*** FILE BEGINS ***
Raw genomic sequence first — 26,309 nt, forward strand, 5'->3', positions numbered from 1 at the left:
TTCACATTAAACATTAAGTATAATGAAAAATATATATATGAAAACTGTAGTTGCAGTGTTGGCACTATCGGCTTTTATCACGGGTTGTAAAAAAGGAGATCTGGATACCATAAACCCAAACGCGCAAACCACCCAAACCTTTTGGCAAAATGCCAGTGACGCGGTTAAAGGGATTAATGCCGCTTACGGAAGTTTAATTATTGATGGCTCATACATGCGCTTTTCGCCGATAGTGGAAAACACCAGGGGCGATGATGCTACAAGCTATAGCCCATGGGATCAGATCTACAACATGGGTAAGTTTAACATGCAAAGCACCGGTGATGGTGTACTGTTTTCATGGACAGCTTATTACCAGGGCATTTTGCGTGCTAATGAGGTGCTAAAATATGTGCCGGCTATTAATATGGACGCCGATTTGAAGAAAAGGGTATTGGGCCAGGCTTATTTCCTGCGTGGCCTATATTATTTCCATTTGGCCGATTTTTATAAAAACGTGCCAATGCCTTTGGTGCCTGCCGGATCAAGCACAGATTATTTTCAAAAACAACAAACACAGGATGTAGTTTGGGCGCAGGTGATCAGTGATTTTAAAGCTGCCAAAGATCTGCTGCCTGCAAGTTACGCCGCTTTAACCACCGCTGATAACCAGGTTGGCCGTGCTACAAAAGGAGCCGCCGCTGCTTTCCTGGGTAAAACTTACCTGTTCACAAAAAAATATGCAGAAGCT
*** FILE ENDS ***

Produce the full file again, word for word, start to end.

Raw genomic sequence first — 26,309 nt, forward strand, 5'->3', positions numbered from 1 at the left:
TTCACATTAAACATTAAGTATAATGAAAAATATATATATGAAAACTGTAGTTGCAGTGTTGGCACTATCGGCTTTTATCACGGGTTGTAAAAAAGGAGATCTGGATACCATAAACCCAAACGCGCAAACCACCCAAACCTTTTGGCAAAATGCCAGTGACGCGGTTAAAGGGATTAATGCCGCTTACGGAAGTTTAATTATTGATGGCTCATACATGCGCTTTTCGCCGATAGTGGAAAACACCAGGGGCGATGATGCTACAAGCTATAGCCCATGGGATCAGATCTACAACATGGGTAAGTTTAACATGCAAAGCACCGGTGATGGTGTACTGTTTTCATGGACAGCTTATTACCAGGGCATTTTGCGTGCTAATGAGGTGCTAAAATATGTGCCGGCTATTAATATGGACGCCGATTTGAAGAAAAGGGTATTGGGCCAGGCTTATTTCCTGCGTGGCCTATATTATTTCCATTTGGCCGATTTTTATAAAAACGTGCCAATGCCTTTGGTGCCTGCCGGATCAAGCACAGATTATTTTCAAAAACAACAAACACAGGATGTAGTTTGGGCGCAGGTGATCAGTGATTTTAAAGCTGCCAAAGATCTGCTGCCTGCAAGTTACGCCGCTTTAACCACCGCTGATAACCAGGTTGGCCGTGCTACAAAAGGAGCCGCCGCTGCTTTCCTGGGTAAAACTTACCTGTTCACAAAAAAATATGCAGAAGCT